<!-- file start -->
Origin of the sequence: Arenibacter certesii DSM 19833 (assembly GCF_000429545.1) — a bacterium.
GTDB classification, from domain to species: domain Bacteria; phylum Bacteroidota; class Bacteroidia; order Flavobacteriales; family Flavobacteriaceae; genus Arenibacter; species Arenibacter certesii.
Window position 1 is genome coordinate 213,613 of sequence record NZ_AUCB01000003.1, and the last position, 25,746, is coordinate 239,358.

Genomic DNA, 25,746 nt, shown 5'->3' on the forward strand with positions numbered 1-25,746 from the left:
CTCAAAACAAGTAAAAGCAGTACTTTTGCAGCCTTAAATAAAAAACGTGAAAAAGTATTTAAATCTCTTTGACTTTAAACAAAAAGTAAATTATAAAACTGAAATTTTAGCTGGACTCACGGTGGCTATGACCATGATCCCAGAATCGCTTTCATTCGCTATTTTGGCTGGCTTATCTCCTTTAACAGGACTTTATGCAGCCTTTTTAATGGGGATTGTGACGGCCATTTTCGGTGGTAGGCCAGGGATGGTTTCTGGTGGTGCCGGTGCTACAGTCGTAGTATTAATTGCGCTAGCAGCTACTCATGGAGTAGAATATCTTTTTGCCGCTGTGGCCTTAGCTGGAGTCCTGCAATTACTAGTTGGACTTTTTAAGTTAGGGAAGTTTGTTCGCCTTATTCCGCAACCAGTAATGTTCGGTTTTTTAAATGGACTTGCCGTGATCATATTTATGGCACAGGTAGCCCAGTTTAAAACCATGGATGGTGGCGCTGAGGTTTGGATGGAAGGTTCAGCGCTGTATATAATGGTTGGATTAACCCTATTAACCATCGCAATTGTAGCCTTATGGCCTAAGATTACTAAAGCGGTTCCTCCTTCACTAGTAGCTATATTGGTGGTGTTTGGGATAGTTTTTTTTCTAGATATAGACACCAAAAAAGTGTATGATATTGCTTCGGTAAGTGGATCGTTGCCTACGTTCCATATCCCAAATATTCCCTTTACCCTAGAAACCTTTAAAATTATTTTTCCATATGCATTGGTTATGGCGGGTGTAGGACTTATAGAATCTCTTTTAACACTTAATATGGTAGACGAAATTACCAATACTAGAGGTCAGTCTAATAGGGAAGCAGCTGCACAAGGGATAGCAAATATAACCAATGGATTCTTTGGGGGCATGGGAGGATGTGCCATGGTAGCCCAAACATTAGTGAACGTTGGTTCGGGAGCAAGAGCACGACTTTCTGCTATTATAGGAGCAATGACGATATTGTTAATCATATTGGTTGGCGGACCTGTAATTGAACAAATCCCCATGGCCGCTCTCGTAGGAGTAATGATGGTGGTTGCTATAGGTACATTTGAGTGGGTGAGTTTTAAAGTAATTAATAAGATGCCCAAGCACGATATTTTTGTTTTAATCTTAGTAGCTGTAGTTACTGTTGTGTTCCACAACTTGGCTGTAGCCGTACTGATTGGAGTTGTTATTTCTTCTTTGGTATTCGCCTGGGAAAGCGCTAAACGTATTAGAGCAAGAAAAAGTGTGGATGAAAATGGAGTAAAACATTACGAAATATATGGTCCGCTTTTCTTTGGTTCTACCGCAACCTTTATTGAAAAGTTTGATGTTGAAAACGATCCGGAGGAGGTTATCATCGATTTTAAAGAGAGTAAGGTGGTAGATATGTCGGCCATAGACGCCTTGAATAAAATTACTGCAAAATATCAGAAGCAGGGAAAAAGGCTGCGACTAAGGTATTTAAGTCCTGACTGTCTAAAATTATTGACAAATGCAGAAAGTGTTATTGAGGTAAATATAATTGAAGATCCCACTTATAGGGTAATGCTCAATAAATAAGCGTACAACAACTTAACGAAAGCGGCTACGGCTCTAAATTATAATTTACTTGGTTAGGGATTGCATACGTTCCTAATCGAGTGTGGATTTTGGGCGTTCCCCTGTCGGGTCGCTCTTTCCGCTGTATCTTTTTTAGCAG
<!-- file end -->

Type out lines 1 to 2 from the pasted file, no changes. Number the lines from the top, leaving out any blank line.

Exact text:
Origin of the sequence: Arenibacter certesii DSM 19833 (assembly GCF_000429545.1) — a bacterium.
GTDB classification, from domain to species: domain Bacteria; phylum Bacteroidota; class Bacteroidia; order Flavobacteriales; family Flavobacteriaceae; genus Arenibacter; species Arenibacter certesii.